The problem with the workshop the next day was that I had a number of possible presentations, but I had received conflicting information as to what the participants wanted. It seemed that some wanted to go in one direction. Others wanted a different slant. And the organizers had yet another opinion. How to reconcile these different views? I had been wrestling with the issue for some days, and still hadn’t been able to resolve it in my mind.

Undaunted, and grabbing a few hours sleep, I decided to make a virtue out of necessity. To begin the Wednesday workshop, I introduced a component where the participants themselves got to fine-tune the design of the day. I gave them a big menu of possible things we could work on and said: you decide what you want or don't want. This worked really well. They deleted one item and added some more items: I would never have guessed this in advance. What I'd been told they wanted, they didn't want at all!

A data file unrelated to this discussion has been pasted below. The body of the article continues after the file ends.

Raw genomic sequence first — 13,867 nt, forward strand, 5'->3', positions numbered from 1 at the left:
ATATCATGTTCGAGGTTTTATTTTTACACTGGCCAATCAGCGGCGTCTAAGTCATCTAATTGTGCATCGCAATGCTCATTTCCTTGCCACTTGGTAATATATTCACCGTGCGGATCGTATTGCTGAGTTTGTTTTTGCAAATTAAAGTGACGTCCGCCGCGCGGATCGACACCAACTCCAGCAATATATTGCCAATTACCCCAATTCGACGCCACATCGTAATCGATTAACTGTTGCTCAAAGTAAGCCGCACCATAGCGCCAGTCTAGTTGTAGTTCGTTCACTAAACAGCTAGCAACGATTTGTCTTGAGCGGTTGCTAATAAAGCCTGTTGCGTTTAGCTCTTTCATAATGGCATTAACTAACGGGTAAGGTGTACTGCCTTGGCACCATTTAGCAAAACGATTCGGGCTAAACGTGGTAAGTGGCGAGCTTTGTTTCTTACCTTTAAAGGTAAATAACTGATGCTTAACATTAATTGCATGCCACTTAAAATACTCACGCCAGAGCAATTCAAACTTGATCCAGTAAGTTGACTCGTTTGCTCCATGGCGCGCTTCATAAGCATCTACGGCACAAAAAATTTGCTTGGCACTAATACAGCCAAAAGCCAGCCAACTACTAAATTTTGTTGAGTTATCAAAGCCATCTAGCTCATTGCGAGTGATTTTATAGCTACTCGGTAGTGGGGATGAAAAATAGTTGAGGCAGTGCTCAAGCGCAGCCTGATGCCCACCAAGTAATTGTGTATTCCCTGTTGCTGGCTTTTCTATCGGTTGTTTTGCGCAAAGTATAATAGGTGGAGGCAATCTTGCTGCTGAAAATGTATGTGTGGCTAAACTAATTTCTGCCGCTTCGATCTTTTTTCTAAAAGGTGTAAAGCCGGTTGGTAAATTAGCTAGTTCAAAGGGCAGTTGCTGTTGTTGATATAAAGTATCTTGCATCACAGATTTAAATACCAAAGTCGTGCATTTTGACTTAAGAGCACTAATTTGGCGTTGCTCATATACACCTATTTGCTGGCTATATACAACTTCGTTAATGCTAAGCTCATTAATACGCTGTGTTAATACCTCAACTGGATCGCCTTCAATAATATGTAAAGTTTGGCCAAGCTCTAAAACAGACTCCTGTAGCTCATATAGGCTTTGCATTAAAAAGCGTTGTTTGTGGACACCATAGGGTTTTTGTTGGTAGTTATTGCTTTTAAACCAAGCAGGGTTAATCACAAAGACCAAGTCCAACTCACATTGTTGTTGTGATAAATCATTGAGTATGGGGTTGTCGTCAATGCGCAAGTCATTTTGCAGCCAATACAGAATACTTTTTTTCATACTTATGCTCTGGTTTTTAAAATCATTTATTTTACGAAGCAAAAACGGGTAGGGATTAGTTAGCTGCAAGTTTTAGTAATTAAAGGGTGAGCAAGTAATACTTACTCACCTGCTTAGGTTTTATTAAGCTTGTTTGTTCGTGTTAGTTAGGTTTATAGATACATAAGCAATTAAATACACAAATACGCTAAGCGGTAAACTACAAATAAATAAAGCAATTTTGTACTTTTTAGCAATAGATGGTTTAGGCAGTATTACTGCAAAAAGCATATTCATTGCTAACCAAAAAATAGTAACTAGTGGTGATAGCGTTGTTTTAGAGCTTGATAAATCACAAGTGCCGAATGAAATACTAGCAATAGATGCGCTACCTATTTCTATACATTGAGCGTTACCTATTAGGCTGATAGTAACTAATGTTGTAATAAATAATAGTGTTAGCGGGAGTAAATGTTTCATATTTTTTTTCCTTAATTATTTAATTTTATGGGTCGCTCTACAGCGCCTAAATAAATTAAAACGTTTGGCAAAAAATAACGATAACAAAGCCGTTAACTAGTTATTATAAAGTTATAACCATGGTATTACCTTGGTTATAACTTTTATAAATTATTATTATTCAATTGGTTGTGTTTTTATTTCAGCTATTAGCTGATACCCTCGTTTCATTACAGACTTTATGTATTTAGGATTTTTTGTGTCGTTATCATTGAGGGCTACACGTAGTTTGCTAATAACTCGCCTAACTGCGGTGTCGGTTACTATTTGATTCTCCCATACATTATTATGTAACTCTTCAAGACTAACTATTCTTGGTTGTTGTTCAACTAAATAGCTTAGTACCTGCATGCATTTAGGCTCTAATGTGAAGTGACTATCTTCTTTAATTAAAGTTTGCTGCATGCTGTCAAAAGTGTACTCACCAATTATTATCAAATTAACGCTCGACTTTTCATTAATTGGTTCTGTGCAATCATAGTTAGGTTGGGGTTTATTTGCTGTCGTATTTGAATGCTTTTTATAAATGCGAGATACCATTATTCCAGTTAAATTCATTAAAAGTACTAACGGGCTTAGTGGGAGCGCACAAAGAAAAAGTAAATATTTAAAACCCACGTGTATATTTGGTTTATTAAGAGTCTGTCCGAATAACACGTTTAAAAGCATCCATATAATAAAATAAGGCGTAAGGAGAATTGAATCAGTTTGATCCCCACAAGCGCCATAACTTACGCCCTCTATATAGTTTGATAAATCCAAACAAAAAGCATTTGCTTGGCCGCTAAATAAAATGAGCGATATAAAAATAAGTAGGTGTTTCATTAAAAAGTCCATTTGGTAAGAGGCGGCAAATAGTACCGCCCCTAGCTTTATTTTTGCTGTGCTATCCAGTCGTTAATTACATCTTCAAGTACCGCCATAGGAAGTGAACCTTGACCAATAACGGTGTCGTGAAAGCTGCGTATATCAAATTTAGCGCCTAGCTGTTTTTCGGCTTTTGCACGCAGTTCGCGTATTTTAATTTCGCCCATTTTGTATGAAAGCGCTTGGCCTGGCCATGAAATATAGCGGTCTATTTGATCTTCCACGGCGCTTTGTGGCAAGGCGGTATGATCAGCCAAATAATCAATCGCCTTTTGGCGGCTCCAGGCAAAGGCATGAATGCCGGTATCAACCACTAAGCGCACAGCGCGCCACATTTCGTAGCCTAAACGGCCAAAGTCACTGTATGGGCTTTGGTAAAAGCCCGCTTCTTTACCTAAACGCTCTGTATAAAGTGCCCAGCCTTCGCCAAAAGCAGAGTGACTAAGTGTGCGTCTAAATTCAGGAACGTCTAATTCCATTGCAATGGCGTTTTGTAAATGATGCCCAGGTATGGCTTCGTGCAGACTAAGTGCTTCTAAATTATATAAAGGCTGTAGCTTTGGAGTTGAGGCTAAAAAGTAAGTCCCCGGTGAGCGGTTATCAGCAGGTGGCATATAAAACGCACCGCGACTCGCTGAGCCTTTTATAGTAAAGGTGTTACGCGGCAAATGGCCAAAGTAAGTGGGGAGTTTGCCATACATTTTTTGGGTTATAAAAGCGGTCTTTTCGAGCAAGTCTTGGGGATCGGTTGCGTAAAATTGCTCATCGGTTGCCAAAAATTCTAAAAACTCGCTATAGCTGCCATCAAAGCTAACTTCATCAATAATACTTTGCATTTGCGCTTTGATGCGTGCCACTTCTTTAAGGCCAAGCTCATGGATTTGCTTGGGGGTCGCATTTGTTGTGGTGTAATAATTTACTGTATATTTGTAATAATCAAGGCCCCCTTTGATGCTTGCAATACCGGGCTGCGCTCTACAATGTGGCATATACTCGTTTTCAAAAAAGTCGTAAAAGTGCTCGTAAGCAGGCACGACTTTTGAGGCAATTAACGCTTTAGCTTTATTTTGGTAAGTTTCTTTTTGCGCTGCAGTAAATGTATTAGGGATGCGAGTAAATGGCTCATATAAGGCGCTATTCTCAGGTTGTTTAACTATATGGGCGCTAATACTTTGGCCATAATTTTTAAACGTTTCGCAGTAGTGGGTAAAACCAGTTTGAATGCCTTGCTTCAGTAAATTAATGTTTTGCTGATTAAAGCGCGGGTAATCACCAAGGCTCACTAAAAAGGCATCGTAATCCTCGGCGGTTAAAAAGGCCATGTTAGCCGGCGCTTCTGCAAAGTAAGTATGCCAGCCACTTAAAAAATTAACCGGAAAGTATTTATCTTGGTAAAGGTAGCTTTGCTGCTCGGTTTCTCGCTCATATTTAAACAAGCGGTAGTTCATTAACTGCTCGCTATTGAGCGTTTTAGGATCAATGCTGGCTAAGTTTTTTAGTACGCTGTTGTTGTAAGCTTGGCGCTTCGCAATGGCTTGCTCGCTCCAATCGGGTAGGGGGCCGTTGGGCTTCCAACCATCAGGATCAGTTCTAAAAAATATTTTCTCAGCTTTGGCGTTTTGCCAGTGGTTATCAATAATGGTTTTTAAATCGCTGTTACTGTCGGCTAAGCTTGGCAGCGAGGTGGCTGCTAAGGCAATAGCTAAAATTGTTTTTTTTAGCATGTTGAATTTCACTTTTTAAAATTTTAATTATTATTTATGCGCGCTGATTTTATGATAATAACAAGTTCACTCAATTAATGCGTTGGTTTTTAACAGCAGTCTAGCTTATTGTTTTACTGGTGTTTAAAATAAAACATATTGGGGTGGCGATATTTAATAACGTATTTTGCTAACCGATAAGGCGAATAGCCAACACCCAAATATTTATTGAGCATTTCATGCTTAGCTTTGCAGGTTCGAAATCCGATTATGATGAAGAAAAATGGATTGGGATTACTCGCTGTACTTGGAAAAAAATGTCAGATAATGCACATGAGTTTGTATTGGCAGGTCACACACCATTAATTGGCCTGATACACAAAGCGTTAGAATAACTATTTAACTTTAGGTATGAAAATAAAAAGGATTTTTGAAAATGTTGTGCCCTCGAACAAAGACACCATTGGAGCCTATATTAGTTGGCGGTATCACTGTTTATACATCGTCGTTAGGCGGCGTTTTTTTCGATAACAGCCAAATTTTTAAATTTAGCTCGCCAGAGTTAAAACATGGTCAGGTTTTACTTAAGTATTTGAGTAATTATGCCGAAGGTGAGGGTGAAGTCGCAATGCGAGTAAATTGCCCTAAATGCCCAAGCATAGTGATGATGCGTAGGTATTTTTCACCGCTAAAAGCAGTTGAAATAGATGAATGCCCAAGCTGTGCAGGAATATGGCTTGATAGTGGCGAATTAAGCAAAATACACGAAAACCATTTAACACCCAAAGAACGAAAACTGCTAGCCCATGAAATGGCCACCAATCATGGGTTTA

What's more, the process was very quick and light. I showed them how to make priority decisions using a technique called planning poker. Planning can be fun? What a weird idea! Well, it's one of those weird ideas that work. You have to experience it to accept it. And this provided a perfect opportunity to use it in real time to solve a real-life problem, and to experience how effective it could be.

In fact, it worked so well, I discussed it with Seth Kahan, with whom I was about to do a two-day Masterclass on Thursday and Friday. He caught fire with the idea, supported it with enthusiasm and we jointly took it a step further and incorporated participant-driven design more systematically into the event.